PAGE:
Jonas Bonér, Francesco Cesarini discuss the evolution of distributed concurrent thinking along with the problems it has to solve and the toolchains created along the way.
Jafar Husain, Matthew Podwysocki teach developers to think about events as collections, demonstrating some basic collection operations to express complex asynchronous programs as simple expressions.
Philipp Haller explains how to make Rx programming more natural and intuitive by generalizing Scala's Async which, so far, has been used to program with non-blocking futures in a familiar direct style
Jessica Kerr introduces a different way of thinking about I/O, delaying all side-effects to the end, illustrating manipulating code as data, and at the same time letting data influence the code.
Jafar Husain explains how Netflix uses reactive programming to build and consume REST endpoints, and how they work around the limitations of the HTTP protocol to create high-performance REST APIs.
Evan Czaplicki explains the key concepts of Functional Reactive Programming, showing how FRP can avoid the callback hell. He shows how to use FRP for games, demoing a Mario game.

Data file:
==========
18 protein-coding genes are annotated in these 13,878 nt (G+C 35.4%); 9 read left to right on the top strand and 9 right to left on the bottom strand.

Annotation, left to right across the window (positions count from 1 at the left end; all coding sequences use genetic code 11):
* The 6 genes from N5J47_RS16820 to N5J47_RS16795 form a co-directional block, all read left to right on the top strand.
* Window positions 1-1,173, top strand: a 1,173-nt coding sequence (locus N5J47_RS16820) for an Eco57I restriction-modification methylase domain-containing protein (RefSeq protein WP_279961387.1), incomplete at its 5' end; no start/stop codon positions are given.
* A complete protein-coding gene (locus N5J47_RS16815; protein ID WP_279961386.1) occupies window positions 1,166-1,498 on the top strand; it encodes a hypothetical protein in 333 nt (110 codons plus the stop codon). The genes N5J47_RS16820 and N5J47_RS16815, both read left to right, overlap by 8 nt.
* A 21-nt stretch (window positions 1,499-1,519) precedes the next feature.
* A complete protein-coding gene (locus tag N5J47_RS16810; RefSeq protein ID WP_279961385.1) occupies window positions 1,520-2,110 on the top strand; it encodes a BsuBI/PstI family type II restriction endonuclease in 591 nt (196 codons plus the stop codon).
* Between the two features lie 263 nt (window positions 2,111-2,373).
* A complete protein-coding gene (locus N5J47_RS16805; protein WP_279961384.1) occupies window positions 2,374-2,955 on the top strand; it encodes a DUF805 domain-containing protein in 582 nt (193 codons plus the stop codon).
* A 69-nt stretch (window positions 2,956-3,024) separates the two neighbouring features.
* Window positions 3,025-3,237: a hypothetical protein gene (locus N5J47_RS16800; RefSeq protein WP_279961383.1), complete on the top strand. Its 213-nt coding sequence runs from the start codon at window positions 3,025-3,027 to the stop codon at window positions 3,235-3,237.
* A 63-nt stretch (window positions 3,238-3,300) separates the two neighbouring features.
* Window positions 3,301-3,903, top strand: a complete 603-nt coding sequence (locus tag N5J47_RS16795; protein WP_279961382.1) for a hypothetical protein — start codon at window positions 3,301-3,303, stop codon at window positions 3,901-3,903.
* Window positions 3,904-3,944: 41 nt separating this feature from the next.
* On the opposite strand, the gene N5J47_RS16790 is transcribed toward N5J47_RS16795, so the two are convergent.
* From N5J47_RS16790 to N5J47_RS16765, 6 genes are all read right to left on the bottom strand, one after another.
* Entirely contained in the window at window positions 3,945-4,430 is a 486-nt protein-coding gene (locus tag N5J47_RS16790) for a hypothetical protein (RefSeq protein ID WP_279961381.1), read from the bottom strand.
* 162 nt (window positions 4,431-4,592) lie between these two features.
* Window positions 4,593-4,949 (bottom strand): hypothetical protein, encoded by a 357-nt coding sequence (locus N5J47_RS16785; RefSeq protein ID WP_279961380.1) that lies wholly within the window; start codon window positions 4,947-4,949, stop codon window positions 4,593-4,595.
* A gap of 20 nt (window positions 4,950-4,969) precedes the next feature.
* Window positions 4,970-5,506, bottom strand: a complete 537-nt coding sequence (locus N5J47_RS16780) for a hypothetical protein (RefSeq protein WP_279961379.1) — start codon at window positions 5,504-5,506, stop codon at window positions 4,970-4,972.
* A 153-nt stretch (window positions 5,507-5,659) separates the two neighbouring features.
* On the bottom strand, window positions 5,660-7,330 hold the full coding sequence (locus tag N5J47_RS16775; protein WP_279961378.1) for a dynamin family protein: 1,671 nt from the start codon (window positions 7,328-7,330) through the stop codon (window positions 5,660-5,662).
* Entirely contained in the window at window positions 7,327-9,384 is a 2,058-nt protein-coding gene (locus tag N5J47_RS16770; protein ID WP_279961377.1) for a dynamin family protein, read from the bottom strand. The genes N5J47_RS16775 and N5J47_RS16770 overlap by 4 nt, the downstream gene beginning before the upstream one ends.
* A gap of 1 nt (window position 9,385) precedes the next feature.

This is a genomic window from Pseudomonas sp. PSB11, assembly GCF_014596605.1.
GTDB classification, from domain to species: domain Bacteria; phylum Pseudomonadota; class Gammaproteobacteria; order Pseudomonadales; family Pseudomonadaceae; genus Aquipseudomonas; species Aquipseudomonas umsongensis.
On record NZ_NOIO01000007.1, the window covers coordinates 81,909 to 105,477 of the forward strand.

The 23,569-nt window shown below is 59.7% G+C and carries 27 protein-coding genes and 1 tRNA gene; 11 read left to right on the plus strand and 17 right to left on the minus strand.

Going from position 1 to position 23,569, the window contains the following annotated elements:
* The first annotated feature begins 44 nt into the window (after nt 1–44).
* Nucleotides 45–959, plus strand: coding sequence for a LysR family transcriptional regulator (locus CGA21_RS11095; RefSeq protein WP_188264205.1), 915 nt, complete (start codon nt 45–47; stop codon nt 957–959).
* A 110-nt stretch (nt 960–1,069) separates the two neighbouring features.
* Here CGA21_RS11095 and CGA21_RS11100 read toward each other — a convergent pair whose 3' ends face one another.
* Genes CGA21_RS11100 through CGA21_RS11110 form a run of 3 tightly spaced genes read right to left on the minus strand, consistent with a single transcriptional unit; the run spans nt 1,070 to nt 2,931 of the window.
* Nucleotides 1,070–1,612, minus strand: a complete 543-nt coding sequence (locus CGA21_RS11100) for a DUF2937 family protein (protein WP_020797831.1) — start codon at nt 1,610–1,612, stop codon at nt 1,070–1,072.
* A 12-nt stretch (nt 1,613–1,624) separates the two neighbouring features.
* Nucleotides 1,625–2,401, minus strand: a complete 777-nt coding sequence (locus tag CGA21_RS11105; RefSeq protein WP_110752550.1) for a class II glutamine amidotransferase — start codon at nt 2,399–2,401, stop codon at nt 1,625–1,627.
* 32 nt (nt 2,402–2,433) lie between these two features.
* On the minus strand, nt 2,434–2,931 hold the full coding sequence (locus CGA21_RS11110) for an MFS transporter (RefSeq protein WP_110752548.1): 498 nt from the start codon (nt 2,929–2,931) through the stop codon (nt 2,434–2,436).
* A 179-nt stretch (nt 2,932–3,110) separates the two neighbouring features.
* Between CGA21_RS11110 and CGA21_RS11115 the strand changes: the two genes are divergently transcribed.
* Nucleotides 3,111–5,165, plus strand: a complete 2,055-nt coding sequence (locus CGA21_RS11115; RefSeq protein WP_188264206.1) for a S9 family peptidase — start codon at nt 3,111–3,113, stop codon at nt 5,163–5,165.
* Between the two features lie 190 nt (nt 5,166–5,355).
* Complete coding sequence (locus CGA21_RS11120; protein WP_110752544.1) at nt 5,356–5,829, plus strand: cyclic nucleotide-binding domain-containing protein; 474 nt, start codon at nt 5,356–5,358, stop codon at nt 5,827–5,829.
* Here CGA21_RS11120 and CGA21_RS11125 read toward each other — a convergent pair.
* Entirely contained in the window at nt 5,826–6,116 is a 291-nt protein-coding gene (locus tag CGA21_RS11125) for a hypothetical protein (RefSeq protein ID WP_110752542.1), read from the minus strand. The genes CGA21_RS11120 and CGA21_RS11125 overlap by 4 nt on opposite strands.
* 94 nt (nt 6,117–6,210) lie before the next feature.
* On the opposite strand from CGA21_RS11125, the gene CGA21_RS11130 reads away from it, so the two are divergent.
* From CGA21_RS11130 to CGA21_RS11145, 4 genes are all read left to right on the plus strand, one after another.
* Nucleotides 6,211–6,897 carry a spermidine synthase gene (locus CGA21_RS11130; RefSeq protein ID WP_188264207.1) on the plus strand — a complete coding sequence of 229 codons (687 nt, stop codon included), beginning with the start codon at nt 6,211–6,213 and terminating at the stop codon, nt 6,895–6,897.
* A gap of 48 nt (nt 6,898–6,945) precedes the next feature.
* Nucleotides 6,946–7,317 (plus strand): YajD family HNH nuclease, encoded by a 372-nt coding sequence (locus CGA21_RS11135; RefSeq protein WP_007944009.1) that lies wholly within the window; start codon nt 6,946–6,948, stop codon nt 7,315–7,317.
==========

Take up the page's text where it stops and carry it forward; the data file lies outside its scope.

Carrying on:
Dave Ray explains using RxJava in Clojure for building non-blocking "Observable APIs" and efficiently compose asynchronous flows together using functional reactive operators.
Ben Christensen explains how Netflix optimizes server’s interaction with more than 800 client devices by creating customized concurrent service endpoints with RxJava and Hystrix.
Ben Christensen describes how Neflix has optimized their API using a functional reactive programming (modeled after Rx) in a polyglot Java stack.
Guillaume Bort and Sadek Drobi introduce Play, a Java and Scala web development framework, insisting on its asynchronous reactive capabilities built on Iteratee IO.
Paul Betts explains how to use Reactive Extensions (Rx) and ReactiveUI, the later being a MVVM framework using the virtual time scheduler features of Rx.